Silicon Valley Dems hold out hope for high-skilled immigration reform

Although passing high-skilled immigration reform has eluded Congress for years, two House Democrats that represent the tech-dominated region of Silicon Valley argue there's still a chance it could come to fruition as Congress eyes a push for comprehensive immigration legislation next year.

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California Democrats Anna Eshoo and Zoe Lofgren argue that the resounding support President Obama received from Latinos on Election Day opened the door for both parties to come to the table on a comprehensive legislative package.

"I think there are many in the Republican party who now realize that they will never have a Republican president again unless they do something sensible on immigration reform," Lofgren told reporters. "I am willing to work with Republicans on this and I think people with good faith can compromise and come up with solid legislation. I plan to do my part."

Republicans and Democrats have both supported efforts to boost the number of visas available to foreign nationals with master's degrees and PhDs in technical fields from American universities. But previous legislation has been tangled up in the wider immigration debate.

House Republicans argue that high-skilled immigration reform will continue to hit a wall if it is part of a comprehensive immigration bill.

Eshoo said she previously ascribed to that belief, but shifted her opinion following the election.

"I agreed with it before, that we should do it in slices because we weren't getting anywhere. I don't believe that that's the path to success now," she said. "Two major political parties are clamoring to do comprehensive immigration reform, so that's a sea change."

Passing a high-skilled immigration bill has long been a top policy issue for Microsoft, Intel and other major Silicon Valley-based tech companies, which have traditionally been viewed as top supporters of President Obama.

Yet the White House opposed the lower chamber's passage of a bill by Rep. Lamar Smith (R-Texas) that would increase the number of visas for foreign-born graduates with advanced technical degrees from American universities by eliminating the diversity visa program. The Obama administration said while it supports high-skilled immigration reform, it would not support "narrowly tailored proposals that do not meet the president's long-term objectives with respect to comprehensive immigration reform."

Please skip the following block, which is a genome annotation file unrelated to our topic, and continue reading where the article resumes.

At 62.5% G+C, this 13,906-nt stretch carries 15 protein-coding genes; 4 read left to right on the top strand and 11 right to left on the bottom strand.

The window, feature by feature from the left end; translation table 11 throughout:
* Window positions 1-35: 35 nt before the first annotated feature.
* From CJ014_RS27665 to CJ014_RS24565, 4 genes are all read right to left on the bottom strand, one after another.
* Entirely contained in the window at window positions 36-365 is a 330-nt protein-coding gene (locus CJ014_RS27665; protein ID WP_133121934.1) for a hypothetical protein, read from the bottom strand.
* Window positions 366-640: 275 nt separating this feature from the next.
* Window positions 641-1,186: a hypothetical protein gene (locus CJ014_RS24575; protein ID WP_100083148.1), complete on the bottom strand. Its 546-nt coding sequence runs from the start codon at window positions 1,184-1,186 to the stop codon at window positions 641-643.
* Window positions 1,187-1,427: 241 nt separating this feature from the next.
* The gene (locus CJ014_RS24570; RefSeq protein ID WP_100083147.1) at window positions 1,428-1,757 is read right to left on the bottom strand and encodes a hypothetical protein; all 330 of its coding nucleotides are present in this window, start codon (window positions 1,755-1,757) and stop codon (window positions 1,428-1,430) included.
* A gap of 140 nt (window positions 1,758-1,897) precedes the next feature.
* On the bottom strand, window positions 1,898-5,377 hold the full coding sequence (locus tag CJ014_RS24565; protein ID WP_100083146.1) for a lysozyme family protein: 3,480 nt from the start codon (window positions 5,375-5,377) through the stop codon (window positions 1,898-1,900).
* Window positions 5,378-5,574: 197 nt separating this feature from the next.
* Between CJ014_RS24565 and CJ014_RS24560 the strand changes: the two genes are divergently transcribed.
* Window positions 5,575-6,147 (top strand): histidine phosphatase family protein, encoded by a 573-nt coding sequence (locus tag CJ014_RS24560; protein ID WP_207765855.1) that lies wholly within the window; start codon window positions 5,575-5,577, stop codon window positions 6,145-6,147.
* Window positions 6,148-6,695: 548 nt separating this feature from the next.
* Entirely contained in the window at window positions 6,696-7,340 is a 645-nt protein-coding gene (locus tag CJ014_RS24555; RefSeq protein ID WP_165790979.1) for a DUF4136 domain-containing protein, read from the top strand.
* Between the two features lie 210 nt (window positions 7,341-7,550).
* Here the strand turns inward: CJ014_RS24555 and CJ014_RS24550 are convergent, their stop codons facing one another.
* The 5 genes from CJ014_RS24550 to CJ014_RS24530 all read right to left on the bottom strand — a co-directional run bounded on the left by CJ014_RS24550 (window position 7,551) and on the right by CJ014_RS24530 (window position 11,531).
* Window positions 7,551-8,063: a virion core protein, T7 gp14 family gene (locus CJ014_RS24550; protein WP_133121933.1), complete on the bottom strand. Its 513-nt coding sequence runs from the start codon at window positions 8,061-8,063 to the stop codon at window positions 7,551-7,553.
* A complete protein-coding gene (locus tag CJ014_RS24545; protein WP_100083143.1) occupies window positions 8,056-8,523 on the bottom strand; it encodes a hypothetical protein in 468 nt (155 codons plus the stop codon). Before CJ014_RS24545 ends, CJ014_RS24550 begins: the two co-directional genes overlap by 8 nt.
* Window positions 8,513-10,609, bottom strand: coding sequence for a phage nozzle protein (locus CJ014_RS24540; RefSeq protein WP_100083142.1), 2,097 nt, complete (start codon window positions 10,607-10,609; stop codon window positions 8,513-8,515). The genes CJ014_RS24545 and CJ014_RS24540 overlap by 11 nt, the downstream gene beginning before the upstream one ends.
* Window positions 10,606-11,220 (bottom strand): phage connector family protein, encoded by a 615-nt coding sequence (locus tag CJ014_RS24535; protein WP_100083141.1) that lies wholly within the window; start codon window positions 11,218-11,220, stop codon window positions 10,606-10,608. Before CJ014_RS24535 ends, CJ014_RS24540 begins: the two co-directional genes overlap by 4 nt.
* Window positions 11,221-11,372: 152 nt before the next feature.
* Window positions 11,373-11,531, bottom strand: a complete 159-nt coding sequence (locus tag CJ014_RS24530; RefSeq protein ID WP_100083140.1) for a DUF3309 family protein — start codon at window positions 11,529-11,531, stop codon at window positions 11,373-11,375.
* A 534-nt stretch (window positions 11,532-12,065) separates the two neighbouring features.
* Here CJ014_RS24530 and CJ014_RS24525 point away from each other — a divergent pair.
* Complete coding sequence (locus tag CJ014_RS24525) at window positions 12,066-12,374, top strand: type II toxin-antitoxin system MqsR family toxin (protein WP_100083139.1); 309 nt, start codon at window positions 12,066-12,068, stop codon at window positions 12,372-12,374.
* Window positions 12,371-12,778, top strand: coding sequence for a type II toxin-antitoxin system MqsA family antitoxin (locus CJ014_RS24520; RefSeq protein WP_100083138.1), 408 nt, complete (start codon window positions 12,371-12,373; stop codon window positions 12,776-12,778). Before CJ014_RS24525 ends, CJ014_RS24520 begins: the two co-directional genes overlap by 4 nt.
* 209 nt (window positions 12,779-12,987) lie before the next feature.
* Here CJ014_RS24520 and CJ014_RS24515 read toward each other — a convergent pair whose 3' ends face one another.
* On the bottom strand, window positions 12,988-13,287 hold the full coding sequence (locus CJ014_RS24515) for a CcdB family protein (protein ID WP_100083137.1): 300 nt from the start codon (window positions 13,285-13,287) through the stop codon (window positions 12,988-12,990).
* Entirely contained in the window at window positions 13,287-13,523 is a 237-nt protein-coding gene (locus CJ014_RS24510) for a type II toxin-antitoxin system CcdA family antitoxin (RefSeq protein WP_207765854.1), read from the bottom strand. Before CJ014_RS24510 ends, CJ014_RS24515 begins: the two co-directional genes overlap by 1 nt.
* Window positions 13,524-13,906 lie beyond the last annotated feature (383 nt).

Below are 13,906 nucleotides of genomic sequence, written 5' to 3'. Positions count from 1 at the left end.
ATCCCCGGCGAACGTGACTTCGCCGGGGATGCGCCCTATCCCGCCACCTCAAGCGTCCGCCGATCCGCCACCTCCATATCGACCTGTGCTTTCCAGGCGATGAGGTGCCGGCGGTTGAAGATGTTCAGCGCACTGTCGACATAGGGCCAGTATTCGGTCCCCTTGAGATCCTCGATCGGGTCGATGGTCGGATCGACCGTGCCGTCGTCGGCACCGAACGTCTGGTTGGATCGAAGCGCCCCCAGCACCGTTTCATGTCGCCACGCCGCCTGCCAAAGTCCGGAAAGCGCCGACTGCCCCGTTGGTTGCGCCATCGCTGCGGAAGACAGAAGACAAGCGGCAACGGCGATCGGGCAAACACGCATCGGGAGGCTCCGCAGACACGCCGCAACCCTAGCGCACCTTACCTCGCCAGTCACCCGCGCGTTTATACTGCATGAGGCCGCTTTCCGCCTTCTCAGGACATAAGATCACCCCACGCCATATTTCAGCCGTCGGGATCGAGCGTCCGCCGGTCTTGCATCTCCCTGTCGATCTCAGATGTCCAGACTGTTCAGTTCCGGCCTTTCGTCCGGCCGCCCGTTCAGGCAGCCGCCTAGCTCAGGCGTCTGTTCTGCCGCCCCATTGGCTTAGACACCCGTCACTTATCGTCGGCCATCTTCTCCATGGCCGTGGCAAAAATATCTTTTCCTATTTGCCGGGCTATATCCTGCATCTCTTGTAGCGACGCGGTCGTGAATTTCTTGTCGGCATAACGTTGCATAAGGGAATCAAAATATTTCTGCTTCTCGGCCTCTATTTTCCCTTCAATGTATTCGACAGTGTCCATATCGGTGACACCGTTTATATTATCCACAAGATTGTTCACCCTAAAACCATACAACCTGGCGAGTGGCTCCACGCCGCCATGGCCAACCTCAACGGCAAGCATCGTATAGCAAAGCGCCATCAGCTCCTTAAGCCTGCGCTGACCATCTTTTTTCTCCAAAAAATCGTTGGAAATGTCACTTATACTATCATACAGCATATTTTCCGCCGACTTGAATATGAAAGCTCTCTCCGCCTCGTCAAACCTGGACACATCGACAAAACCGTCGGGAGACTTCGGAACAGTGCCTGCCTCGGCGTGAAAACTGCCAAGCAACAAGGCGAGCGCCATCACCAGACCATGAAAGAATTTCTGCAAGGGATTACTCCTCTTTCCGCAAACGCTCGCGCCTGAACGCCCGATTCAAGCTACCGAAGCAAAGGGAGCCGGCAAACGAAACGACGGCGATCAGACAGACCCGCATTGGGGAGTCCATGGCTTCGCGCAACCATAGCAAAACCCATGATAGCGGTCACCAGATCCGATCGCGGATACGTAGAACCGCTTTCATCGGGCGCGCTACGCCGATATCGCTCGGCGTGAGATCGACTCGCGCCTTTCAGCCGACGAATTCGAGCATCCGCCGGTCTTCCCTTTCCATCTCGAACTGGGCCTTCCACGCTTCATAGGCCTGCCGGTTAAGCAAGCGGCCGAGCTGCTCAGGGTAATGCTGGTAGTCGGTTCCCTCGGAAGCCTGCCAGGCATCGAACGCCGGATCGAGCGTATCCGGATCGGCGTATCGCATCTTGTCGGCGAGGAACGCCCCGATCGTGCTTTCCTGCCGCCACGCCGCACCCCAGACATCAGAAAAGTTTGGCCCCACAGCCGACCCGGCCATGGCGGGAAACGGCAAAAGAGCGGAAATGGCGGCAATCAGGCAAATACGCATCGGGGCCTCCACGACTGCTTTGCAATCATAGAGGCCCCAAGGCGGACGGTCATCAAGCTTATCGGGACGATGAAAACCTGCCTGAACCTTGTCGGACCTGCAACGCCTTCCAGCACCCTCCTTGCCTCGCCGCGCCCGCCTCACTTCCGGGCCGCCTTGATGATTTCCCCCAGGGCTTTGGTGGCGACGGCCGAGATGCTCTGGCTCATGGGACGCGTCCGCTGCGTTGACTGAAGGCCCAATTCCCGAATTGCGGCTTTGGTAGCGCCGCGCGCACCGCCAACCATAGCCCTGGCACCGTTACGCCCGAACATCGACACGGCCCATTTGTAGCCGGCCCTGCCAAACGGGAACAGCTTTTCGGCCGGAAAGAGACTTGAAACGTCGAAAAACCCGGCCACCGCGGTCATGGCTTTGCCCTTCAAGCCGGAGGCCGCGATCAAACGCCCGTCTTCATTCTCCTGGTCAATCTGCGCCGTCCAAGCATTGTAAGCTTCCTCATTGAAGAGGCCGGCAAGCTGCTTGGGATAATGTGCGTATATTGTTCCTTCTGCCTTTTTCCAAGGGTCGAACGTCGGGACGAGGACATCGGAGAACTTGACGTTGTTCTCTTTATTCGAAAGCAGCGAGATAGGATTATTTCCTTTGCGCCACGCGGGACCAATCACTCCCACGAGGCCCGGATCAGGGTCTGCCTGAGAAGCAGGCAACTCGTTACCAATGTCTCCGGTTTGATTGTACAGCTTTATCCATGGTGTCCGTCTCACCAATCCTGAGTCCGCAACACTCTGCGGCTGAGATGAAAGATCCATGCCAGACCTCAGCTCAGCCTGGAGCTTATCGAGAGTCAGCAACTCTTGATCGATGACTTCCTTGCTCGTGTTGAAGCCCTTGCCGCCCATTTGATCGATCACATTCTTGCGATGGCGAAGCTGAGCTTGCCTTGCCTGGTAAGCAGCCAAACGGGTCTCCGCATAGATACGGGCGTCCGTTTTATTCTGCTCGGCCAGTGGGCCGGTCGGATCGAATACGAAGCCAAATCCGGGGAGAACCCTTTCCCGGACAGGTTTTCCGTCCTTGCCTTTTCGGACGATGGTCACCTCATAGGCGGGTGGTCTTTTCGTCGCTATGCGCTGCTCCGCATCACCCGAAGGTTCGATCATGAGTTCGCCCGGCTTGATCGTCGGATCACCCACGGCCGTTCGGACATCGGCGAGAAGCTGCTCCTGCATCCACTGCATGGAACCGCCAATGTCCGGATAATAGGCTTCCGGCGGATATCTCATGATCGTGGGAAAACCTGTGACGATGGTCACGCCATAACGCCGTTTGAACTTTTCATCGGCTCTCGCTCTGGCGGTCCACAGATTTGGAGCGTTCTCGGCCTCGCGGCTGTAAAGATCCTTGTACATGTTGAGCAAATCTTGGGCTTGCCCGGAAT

The bill passed the House by a 245-139 vote on Friday.

Lofgren said she hasn't received any complaints from the tech industry on the White House's move and companies understand that Smith's bill is "dead on arrival" in the Senate.

"My constituents look at Lamar Smith and they see the author of the [Stop Online Piracy Act] and a guy who's not serious on immigration," Lofgren added. "They're not fooled by this."

At least one tech trade group publicly voiced disappointment with the White House's stand against Smith's measure, the STEM Jobs Act.

“We are disappointed that the short time frame and opposition from the White House will likely prevent final enactment this year. We hear from both political parties that they agree that we need to work toward a solution to allow the U.S. to attract the world’s best and brightest," Gary Shapiro, the CEO of the Consumer Electronics Association, which counts Google and Microsoft as members, said in a statement. "We look forward to working with Congress on this issue.”

House Republicans argue that passing a high-skilled visa reform bill should be done in a piecemeal fashion and not as part of a larger comprehensive package.

"My view is if it didn't work in one big bang, take it in pieces and put it together, and that's what we did," Rep. Darrell Issa (R-Calif.) said.

"The president's statement that he wanted to have comprehensive [legislation] is not credible," Issa added. "He had two full years and a campaign pledge in his first term to do this and offered no legislation."

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